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Yusuf Hamied Department of Chemistry

A microscope with multicoloured lights and lenses.

Single molecular light field microscope, courtesy Michael Webb © Michael Webb University of Cambridge

Three-dimensional single-molecule localisation microscopy made faster than ever using microlenses to ‘see around corners.’ Researchers have used this to observe living white blood cells at the nanoscale.

Researchers from the lab of Steven Lee have recently unveiled the potential of a new imaging technique, single molecule light field microscopy (SMLFM), at unlocking the mysteries of static and dynamic cellular processes on the nano-scale.

They showcase the ability to track single biomolecules across entire living cells which offers new opportunities for studying receptor clustering and signalling dynamics. This capability holds immense potential for unravelling the intricacies of cellular signalling pathways and advancing our understanding of disease mechanisms.

B cell receptors on a B cell, Daly

Published in Nature Communications, SMLFM uses a hexagonal array of microlenses to capture fluorescence from single fluorophores through seven different perspective views, producing a super-resolved 3D reconstruction of living cells.

Sam Daly, the PhD student who led this research, explains the significance: "Light Field addresses a longstanding challenge in 3D super-resolution microscopy, the fact that long experiments are not suitable for imaging living cells. Light Field enables imaging to occur ten times the rate of current state-of-the-art methods and has now been made available to labs that do not specialise in optical technologies by our efforts to streamline implementation. Our hope that this publication highlights the broad applicability of Light Field to the molecular biology community”.

Single Molecule Light Field Microscopy

Sam Daly and Light Field, courtesy Michael Webb © University of Cambridge

This publication marks the second piece of work reported on SMLFM, which was first introduced in 2020 jointly by the Lee lab and Cambridge Advanced Imaging Centre. This new instalment describes an innovative approach to SMLFM that uses seven hexagonal microlenses to rapidly and accurately reconstruct the distribution and composition of receptors on immune cells. Using a combination of simulations and cellular imaging, this work marks a pronounced improvement over previous super-resolution technologies, which require very long experimental durations. Meanwhile, SMLFM facilitates a 10-fold speed improvement over the state-of-the-art ‘double helix point-spread function’.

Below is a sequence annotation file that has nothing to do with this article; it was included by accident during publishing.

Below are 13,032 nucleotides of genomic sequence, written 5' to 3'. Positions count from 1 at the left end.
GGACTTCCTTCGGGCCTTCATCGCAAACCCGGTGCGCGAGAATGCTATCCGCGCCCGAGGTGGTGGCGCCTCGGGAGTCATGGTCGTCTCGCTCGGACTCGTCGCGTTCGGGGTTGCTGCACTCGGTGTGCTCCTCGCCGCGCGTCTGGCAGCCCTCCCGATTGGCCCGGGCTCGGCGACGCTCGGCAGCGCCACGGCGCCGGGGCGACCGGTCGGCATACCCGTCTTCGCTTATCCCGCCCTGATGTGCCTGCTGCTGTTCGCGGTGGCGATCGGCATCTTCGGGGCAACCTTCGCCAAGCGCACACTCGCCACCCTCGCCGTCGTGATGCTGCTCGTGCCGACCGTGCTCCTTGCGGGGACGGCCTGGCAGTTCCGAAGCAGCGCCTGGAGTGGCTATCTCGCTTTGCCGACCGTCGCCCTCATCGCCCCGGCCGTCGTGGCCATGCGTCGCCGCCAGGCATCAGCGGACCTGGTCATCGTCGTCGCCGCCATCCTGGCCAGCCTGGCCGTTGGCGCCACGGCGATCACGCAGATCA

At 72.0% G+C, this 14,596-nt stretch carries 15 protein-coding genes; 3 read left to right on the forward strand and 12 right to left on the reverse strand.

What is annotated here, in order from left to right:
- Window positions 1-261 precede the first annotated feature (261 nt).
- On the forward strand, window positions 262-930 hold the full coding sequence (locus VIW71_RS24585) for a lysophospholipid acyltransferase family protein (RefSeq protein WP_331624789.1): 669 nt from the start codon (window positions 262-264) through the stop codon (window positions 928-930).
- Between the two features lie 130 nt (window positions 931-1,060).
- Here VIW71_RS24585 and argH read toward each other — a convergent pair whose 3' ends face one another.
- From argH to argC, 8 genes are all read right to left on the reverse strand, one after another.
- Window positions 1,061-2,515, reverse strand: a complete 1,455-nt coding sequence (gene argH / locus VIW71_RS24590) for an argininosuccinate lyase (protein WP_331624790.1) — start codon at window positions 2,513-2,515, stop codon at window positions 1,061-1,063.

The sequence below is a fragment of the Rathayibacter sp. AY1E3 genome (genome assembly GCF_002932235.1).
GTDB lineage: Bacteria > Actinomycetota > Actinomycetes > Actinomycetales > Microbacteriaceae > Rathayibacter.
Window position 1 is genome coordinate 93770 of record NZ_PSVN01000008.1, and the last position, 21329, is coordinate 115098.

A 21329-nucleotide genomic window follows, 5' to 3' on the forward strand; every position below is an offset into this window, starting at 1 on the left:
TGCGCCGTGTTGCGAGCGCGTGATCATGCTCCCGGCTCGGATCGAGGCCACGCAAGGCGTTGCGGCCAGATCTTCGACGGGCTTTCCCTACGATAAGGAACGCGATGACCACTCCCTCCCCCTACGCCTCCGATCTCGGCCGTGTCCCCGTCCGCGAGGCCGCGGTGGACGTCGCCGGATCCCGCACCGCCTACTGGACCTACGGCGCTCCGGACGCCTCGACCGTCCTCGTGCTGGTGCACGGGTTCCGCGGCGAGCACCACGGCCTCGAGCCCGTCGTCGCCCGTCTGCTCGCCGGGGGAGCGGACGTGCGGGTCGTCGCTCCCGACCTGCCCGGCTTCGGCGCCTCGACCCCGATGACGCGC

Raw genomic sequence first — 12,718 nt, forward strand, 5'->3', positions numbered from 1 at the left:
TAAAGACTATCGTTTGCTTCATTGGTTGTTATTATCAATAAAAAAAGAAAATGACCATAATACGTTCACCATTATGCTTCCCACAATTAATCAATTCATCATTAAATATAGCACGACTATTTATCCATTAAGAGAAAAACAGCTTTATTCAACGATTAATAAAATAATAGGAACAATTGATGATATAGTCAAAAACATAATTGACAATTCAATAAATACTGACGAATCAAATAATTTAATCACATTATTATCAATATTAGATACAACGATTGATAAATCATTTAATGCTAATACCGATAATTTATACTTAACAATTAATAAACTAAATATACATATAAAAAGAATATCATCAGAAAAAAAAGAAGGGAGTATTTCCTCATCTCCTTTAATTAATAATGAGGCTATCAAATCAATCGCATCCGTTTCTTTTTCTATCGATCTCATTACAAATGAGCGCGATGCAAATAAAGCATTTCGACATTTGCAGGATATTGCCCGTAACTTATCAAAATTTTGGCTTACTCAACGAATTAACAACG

In this work, the authors apply SMLFM to the imaging of immune receptors and cellular cytoskeletal structures. Nevertheless, the broad biological applicability of Light Field adds large translational benefit from investigating protein trafficking to cellular transcription factors.

Imaging living cells

Single Molecule Light Field microscope lens © University of Cambridge

The advantages of SMLFM extend far beyond imaging speed. The authors proceed to apply SMLFM to the tracking of immune receptors on living cells for the first time, capturing the dynamics of single immune receptors traversing the plasma membrane of primary murine B cells in minutes.

Professor Steven Lee, Professor of Biophysical Chemistry at the Yusuf Hamied Department of Chemistry at the University of Cambridge, comments: "In our lab, we strongly advocate for a simple idea: 'Seeing is believing.' However, attempting to image whole cells at the nanoscale has traditionally been a slow and challenging process, ultimately undermining confidence in our discoveries. We're thrilled to unveil Sam’s work, which has significantly accelerated 3D super-resolution imaging by nearly 10 times. It's important to emphasize that this achievement wouldn't have been possible without our exceptional interdisciplinary collaborators, including Dr. Kevin O’Holleran (Cambridge Advanced Imaging Centre), Prof. Simon Davis (University of Oxford), and Prof. Sir David Klenerman (University of Cambridge)"